Millionaire Mindset: “Asking for help and receiving guidance, especially when you’re naturally a high achiever, is hard for Black women, but it’s an essential skill.”

The Power of Relationships: A self-described workaholic, Patrice C. Washington majored in entrepreneurial studies at the University of Southern California in Los Angeles while working as an intern on the Steve Harvey Show and helping out in her sister-in-law’s real estate office. Once a child who cut dream homes from magazines and pasted them on her wall, she earned her real estate license as a sophomore and began showing and selling houses in earnest. Asked to create a plan for her ideal business as part of her senior thesis, she decided on a mortgage brokerage firm. “My professor gave me a B minus because he said my timeline was unrealistic; I needed more experience,” she recalls. “I was like, are you serious, dude? Well, now I’m really going to do it.” Washington enlisted then-boyfriend Gerald, now her husband, to be her partner and set up office in a 700-square-foot condo she’d purchased. In three years, she cleared her first million, and the year after that her second. Then the markets crashed in 2008. Washington was several months pregnant and a bad fall forced to spend 10 weeks in the hospital, watching on TV as the banks she did business with closed their doors. With a $400,000 hospital bill on top of the crumbling subprime market, Washington was forced to fold. Still, she and Gerald rejoiced when their daughter Reagan was born, premature but healthy at 32 weeks.

A year later, the family moved east after a producer at The Steve Harvey Show, now based in Atlanta, offered her a job. When the promised position took a while to materialize, Washington began to build a new business of her own. It all started with a Proverb: “I ran across this Scripture that basically says, what good is money in the hands of a fool who has no desire to seek wisdom? It was like a light bulb went on. I knew how to make money but I’d lost it all because I didn’t seek the wisdom of people who could help me grow.” Washington’s mentors today include entertainer Steve Harvey, on whose show she does a regular segment, “Real Money Answers with Patrice C. Washington.” Her book, Real Money Answers for Real Women, has sold over 15,000 copies, and her personal finance site and boutique firm help clients gain the knowledge to lead self-directed lives. “A lot of Black women think asking for help makes us look like we don’t know what we’re doing,” says Washington, 33. “But we all have to seek wisdom. No one does it alone.”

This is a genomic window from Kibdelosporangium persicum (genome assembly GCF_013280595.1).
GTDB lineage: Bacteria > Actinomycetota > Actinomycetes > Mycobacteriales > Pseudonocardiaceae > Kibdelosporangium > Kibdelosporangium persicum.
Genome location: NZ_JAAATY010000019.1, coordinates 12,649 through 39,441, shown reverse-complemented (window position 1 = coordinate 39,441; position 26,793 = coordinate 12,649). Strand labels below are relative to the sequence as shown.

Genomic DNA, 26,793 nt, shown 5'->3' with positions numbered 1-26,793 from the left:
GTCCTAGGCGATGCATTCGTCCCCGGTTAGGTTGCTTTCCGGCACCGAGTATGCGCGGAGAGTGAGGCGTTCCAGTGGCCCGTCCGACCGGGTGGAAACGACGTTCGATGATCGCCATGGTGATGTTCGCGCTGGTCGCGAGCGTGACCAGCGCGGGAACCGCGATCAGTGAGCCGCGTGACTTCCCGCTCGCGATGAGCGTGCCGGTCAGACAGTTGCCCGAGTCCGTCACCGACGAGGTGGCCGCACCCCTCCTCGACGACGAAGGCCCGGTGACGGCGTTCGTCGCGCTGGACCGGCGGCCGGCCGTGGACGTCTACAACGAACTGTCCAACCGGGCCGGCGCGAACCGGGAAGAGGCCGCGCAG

Patrice C. Washington’s Secrets to Success:

Find and cultivate mentors. “A mentor is someone who is willing to be transparent about their failures as much as their successes so that you can navigate your own path more easily. Mentors come in two forms: those you have access to and those you must admire from a distance. Maybe it’s someone in your industry who has the job you want or took an action you can learn from. Or maybe it’s an author whose books help you make change in your own life, or someone whose YouTube videos inspire you each time you press play. In each case, the relationship is cultivated when you take action on what another person imparts to you. I have dozens of people I consider my mentor whom I’ve never met, yet their lives have shaped mine. My best mentorship relationships happened organically. If you can be around the person whose wisdom you seek, even if you have to strategically plan it by volunteering to help them out, they’ll take notice and start to pour into you because they see and sense your eagerness to succeed.”

Know how to ask for help. “When you recognize your own ignorance in an area, you have to be brilliant enough to call someone who is strong where you are weak. Start by acknowledging the person’s expertise. Everyone wants to be appreciated. Too often people will just e-mail and ask for something. But if you give some form of praise or acknowledgement first, people will usually want to deliver on what they perceive is your expectation. But never take advantage. Offer to pay for their time and expertise or at least to take them to lunch while you pick their brain.”

Don’t sell yourself cheap. “I teach my clients to charge based on their financial goals and how their services fit into the marketplace. Far too often we assume that if we charge less, people are more likely to buy from us but that doesn’t help us meet our own financial or business goals. Instead, think about how you can add value to someone’s experience. When you understand and can clearly express the value you bring, you’ll be confident in charging what you are worth and getting the buy-in of clients.”

Read the rest in the August 2014 issue of EBONY magazine!